A work accident personal injury compensation claim (for an accident involving a forklift or otherwise) cannot be pursued unless you have actually come to harm while in employment. This must be supported by evidence in the form of, for example, witnesses, medical examinations, health and safety reports, etc. An initial, if obvious query that should be addressed, is therefore to ascertain whether you were actually employed by the defendant at the time of the accident. Perhaps surprisingly, it is in fact a common occurrence for claimants to think they are employed by someone when such is not the case, because, for example, they are self-employed or were engaged as a sub-contractor or supplied by an agency. In such circumstances, it is important to note that a potential claim may nonetheless exist against a number of potential defendants e.g. the proprietors of the building in which you were working. A solicitor should still be consulted at the first opportunity.

Workplace Accident Procedures

Your Personal Health

As obvious as it may seem, it should be remembered that your health and safety more important than any potential claim that you may have against your employer. If you have been seriously hurt an ambulance should be called immediately.

It is of the utmost importance that you report to the casualty department of the nearest hospital, or at the very least make an emergency appointment with your general practitioner/doctor, should your injuries occur at work. Even if you feel that your injuries are not particularly serious, it is still advisable that you see a doctor. Never underestimate peace of mind. The reality is that monetary compensation is no substitute for your health and well-being and as any solicitor who specialises in personal injury litigation can tell you, a common remark from clients who have received large settlements after being seriously injured is that they would exchange the money in order to revert to their prior health and fitness ‘in a heartbeat’.

It should be noted further that your attendance at hospital or with your local doctor will be recorded in your medical records which may later be used in evidence to support your claim.

Ensure Incident is Recorded in the Accident Report Book

Your employer should keep an accident report book on the premises. If possible, you should insist that details of the incident are recorded immediately following an accident. It is important that you do not admit responsibility for the accident. Your solicitor will usually later request copies of the accident report book which will be used to support your case.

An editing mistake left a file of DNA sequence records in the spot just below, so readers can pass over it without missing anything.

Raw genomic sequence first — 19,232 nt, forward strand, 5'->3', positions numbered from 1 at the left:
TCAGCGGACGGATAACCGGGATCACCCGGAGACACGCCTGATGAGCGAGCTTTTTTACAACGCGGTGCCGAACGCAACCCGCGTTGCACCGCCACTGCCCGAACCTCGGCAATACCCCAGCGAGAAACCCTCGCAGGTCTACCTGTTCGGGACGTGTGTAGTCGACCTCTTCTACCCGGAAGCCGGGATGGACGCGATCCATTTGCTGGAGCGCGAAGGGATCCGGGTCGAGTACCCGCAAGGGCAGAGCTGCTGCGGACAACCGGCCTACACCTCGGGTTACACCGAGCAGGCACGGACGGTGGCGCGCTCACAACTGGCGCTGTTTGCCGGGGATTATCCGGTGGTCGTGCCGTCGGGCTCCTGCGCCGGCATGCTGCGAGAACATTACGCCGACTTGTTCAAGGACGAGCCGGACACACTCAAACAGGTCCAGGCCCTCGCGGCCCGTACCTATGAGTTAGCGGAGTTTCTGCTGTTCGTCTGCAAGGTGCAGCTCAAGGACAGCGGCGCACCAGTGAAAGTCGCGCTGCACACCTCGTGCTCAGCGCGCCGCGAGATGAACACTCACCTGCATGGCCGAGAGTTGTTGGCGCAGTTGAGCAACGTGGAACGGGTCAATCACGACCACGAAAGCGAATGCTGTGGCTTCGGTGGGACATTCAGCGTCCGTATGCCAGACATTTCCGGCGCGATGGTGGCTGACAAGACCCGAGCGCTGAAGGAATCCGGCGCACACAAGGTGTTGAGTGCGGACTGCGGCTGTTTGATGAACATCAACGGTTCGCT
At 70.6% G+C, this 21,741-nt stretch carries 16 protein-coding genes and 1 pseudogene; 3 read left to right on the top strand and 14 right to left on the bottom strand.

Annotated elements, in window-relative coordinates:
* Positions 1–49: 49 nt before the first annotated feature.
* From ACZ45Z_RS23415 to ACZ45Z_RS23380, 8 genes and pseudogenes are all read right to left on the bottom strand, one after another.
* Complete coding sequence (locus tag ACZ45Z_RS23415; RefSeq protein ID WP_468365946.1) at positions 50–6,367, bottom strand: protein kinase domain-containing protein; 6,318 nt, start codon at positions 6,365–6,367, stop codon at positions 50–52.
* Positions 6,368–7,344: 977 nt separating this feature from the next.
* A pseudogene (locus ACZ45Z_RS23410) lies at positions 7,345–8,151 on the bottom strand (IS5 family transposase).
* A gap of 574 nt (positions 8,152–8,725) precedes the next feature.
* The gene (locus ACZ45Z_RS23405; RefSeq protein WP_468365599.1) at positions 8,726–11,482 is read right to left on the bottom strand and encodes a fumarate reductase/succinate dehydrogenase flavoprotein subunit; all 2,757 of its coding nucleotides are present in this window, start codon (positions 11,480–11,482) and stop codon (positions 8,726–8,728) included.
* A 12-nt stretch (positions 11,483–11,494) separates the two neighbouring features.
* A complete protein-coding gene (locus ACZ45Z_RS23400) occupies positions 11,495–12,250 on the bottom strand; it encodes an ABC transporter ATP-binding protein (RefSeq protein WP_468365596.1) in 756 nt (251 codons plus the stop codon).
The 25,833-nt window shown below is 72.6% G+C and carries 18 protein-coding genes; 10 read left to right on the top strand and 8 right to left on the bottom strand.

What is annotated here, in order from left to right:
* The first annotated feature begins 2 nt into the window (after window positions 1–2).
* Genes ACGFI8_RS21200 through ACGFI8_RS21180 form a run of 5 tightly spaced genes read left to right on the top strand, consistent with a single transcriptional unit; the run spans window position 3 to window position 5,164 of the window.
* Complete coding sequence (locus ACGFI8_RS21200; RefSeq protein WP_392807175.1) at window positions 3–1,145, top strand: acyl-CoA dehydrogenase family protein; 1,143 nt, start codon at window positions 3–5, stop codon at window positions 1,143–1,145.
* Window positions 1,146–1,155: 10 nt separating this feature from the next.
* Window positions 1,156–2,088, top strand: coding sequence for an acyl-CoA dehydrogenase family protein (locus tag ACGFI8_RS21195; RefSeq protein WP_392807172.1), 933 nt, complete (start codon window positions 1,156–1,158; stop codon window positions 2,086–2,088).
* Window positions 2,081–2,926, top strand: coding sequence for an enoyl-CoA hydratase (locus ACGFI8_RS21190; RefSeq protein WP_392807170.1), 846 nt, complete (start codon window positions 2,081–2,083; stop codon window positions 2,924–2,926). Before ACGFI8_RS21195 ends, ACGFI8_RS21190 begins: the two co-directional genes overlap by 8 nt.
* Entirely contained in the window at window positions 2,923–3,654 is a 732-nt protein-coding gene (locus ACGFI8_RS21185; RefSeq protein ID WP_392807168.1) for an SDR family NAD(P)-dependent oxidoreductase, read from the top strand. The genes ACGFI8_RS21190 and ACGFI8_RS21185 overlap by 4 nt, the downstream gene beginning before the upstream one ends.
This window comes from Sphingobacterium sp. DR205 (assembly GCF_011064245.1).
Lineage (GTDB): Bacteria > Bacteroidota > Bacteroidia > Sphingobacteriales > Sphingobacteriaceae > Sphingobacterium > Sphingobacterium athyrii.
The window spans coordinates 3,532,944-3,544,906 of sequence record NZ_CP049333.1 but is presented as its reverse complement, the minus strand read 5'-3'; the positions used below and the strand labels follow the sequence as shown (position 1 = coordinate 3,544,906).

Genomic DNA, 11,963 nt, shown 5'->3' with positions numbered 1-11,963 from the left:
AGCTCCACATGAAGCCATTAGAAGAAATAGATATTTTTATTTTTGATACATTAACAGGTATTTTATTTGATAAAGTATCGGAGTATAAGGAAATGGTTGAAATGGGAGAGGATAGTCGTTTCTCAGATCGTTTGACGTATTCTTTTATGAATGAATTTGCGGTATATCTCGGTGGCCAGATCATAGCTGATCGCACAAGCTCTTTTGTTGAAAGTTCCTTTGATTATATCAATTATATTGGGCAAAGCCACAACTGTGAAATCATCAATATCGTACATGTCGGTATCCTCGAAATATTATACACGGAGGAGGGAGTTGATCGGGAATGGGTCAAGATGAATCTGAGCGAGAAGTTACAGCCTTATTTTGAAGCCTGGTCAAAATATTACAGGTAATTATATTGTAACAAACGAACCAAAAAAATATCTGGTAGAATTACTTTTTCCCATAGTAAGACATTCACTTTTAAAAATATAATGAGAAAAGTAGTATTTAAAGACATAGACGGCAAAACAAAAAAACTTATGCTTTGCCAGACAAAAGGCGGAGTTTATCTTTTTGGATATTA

Summary

  • Forklift accident claims for compensation are one of the biggest categories of workplace injury compensation claims.
  • Typical injuries which feature on forklift accident claims are attributable to improper training of employees, poor workplace layout and lack of maintenance.
  • Proving employer liability in forklift accident claims can still be a difficult process – especially when the employer claims the victim contributed to his injuries by his own actions.
  • Your employment status may also be a contributory factor when considering your entitlement to make forklift accident claims.
  • After a forklift accident you should seek immediate medical assistance and ensure that the incident is recorded in your employers Accident Report Book.
  • Thereafter, consult with an experienced personal injury claims solicitor on our free advice service about the best way to proceed with forklift accident claims for compensation.

It is important to note that each case is unique. If you have been involved in a forklift accident at work and feel that you have a potential personal injury claim, you are strongly advised to discuss all of the points raised in the preceding article with a solicitor at the earliest opportunity.

Copyright © 2009-2015 Eoin Campbell

Eoin P. Campbell About the Author
Eoin P. Campbell is an honours law graduate (LL.B) and qualified solicitor whose primary professional experience is the area of litigation and in particular personal injury claims. Eoin P. Campbell is currently lecturing in law at two universities in Lyon, France.